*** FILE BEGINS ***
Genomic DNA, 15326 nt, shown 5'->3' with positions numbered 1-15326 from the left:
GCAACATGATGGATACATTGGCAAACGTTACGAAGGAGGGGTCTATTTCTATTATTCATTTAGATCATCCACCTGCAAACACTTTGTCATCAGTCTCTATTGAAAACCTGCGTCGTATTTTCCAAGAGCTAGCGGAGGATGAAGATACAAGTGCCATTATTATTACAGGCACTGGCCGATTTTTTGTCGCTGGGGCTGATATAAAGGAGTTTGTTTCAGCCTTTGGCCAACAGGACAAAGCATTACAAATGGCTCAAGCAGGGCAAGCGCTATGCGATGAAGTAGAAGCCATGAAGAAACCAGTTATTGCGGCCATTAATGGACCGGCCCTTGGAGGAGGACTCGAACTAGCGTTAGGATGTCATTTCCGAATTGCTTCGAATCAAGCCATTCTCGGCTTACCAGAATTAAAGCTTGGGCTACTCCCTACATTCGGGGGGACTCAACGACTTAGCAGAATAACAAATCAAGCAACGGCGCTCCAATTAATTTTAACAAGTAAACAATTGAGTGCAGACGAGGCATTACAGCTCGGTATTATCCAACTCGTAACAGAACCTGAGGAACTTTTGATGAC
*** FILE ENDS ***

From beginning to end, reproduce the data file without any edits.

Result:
Genomic DNA, 15326 nt, shown 5'->3' with positions numbered 1-15326 from the left:
GCAACATGATGGATACATTGGCAAACGTTACGAAGGAGGGGTCTATTTCTATTATTCATTTAGATCATCCACCTGCAAACACTTTGTCATCAGTCTCTATTGAAAACCTGCGTCGTATTTTCCAAGAGCTAGCGGAGGATGAAGATACAAGTGCCATTATTATTACAGGCACTGGCCGATTTTTTGTCGCTGGGGCTGATATAAAGGAGTTTGTTTCAGCCTTTGGCCAACAGGACAAAGCATTACAAATGGCTCAAGCAGGGCAAGCGCTATGCGATGAAGTAGAAGCCATGAAGAAACCAGTTATTGCGGCCATTAATGGACCGGCCCTTGGAGGAGGACTCGAACTAGCGTTAGGATGTCATTTCCGAATTGCTTCGAATCAAGCCATTCTCGGCTTACCAGAATTAAAGCTTGGGCTACTCCCTACATTCGGGGGGACTCAACGACTTAGCAGAATAACAAATCAAGCAACGGCGCTCCAATTAATTTTAACAAGTAAACAATTGAGTGCAGACGAGGCATTACAGCTCGGTATTATCCAACTCGTAACAGAACCTGAGGAACTTTTGATGAC